11 August 2017
SAAAP proudly supported the Bagan Metropolis Conference and Fieldtrip from 10-14 July 2017 in Yangon and the Bagan Temple complex in Burma/Myanmar.
The Conference, focusing on discourses and interpretations around the question Was Bagan the Metropolis of Buddhism in Indo-China? was hosted by the Southeast Asian Ministers of Education Organization (SEAMEO) Regional Centre for History and Tradition, with sponsorship from SAAAP.
From the Conference programme
Bagan was a cosmopolitan crossroads and a site of extraordinary patronage with the remains of more than 2,000 brick temples remaining today from the estimated original 5,000 structures (11C to 13C). Due to the arid climate, the soaring brick arches of hundreds of temple interiors have retained their original mural paintings, with fine bronze and stone images of the Buddha reflecting extensive cultural interchange with other areas in the South and Southeast Asian region.This Conference explores various aspects of the development of the Bagan temple complex and its unique role at the crossroads of Buddhist cultures in the region between the 11th and 13 Centuries. Following on from Welcome Addresses from the Myanmar Ministry of Education, the Director of SEAMEO CHAT and SOAS Professor Emeritus Elizabeth Moore on behalf of SAAAP, the Conference will address critical themes including: historical development and interchange at the Bagan site; art and archaeology in the area; and current questions around conservation, preservation and development at the complex.
Programme and Presentations
You can access the full Bagan Metropolis Conference Programme (pdf; 170kb) here, which outlines the range of panels and discussions that were held over the course of the event. The Conference was led by a keynote presentation by Dr Heather Elgood under the theme of The significance of North East India in the development of the sculpture of 12th-13th Century Bagan (pdf; 2mb) leading onto a range of panel discussions, including a dedicated panel featuring Alumni of SAAAP's Alphawood Scholarships programme. The presentations from our Alphawood Scholars can be accessed below:
- Su Latt Win - The Significance of the Buddha Footprint in the Bagan Metropolis (pdf; 2mb)
- Swe Zin Myint - Early Images of the Buddha in Bagan (pdf; 9mb)
- Win Myat Aung - Depiction of Prinivana: Comparisons between Tang Dynasty China and Bagan (pdf; 3mb)
- Saw Tun Lin - The Tradition of Drinking Saiy (Se) and the Buddhist perception of Surameraya restriction in the Bagan period (pdf; 2mb)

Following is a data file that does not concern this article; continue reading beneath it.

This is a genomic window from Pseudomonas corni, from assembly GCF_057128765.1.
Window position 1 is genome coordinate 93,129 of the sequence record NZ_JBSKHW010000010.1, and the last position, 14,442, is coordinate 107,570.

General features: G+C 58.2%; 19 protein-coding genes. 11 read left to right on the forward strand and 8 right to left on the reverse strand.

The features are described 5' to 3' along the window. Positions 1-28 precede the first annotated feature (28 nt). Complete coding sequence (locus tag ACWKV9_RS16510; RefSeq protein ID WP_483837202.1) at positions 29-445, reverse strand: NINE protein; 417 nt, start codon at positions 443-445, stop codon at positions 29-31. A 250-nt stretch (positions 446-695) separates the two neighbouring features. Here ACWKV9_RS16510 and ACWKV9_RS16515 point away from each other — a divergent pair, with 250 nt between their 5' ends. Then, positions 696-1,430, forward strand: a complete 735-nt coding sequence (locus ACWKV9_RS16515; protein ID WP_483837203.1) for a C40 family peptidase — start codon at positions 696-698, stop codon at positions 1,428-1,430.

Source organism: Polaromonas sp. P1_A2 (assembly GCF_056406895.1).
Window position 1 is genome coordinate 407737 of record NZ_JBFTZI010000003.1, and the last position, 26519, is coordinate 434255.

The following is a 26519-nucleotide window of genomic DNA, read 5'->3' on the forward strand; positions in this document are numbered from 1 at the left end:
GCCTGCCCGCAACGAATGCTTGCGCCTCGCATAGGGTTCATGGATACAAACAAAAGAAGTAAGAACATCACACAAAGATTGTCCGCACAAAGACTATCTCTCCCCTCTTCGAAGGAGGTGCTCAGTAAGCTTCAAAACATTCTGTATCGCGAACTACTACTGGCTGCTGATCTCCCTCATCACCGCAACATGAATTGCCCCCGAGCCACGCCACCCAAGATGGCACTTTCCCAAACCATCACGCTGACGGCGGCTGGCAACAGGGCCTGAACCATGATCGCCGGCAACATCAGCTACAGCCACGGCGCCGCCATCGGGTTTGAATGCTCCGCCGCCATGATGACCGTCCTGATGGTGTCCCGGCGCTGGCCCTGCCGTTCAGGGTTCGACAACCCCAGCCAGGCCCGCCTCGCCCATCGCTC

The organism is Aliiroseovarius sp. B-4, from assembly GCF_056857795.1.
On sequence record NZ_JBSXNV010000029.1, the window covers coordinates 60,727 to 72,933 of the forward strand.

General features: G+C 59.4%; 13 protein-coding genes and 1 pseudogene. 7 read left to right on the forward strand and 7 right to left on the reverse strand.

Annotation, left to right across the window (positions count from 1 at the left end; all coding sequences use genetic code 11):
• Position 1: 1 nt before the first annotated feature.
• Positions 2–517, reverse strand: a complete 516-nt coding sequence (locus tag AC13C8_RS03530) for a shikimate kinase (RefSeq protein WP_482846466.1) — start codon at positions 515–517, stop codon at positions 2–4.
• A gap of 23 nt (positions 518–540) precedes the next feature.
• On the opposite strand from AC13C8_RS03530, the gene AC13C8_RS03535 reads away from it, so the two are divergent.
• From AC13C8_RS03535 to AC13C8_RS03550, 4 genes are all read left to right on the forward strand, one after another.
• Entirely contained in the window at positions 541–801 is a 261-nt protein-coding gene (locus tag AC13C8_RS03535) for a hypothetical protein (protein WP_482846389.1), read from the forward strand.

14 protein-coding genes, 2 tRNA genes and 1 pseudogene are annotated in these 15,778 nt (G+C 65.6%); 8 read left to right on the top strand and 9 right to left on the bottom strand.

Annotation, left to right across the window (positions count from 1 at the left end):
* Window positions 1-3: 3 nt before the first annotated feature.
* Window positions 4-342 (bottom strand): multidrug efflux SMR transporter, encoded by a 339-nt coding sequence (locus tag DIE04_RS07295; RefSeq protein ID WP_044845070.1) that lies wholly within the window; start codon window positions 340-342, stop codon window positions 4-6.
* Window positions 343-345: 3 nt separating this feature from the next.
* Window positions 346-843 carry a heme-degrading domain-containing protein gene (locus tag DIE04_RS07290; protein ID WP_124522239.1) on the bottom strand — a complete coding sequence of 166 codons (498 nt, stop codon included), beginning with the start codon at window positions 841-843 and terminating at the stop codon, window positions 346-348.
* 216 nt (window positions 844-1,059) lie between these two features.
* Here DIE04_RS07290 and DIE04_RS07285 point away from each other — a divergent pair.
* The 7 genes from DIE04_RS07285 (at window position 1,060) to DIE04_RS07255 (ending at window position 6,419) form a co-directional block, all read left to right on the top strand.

- Thu Ya Aung - Multiculturalism at Bagan
Please find here conference papers summarising a number of the talks held over the course of the conference. This list will continue to be updated in the coming months.
- Heather Elgood - The Significance of North East India in the Development of the Sculpture of Bagan (pdf; 1661kb)
- Toe Hla - Anantasūra’s Inscriptions (pdf; 1278kb)
- Cristophe Munier-Gaillard - Importance and Role of Bagan in the History of Painting in Burma (pdf; 2mb)
- Mya Mya Khin - The Changing Food Culture of Anauk Phwa Saw, Bagan After Natural Disaster (pdf; 1604kb)
- Saw Tun Lin - The Tradition of Drinking Siy (Se) and the Buddhist Perception of Surameraya Restriction in the Bagan Period (pdf; 735kb)
- Aye Aye Than - Myanmar Costume Style in the Bagan Period (pdf; 2mb)
- Mo Mo Thant - Pitu Sangha Raja: Post-Bagan Relations between the Sangha and the King (pdf; 566kb)
- Lilian Handlin - King Saw Lu and the World Around Him (pdf; 1362kb)
- Lwin Lwin Mon - Monks and the Ancient Monasteries in Bagan: Social and Religious Activities (pdf; 1136kb)
- Thein Lwin and Min Han - Images of Brahma in the Buddhist Art of Bagan (circa 11-13th c.) (pdf; 1399kb)
- Su Latt Win - The Significance of the Buddha Footprint in the Bagan Metropolis (pdf; 970kb)
- Win Myat Aung - How did the ideals of State Buddhism inspire the creation of Art (pdf; 1788kb)
- Pyiet Phyo Kyaw - Secular Evidence in the Visual Art of Bagan (pdf; 2mb)
- Swe Zin Myint - Bagan, Rakhine and Northeast India: Comparing Crowned Images (pdf; 1072kb)
Please browse a selection of photographs from the Conference proceedings in Yangon and the subsequent Field Trip to the Bagan Temples.
For further information, contact:
Professor Emeritus, Department of the History of Art and Archaeology
SAAAP In-region Liaison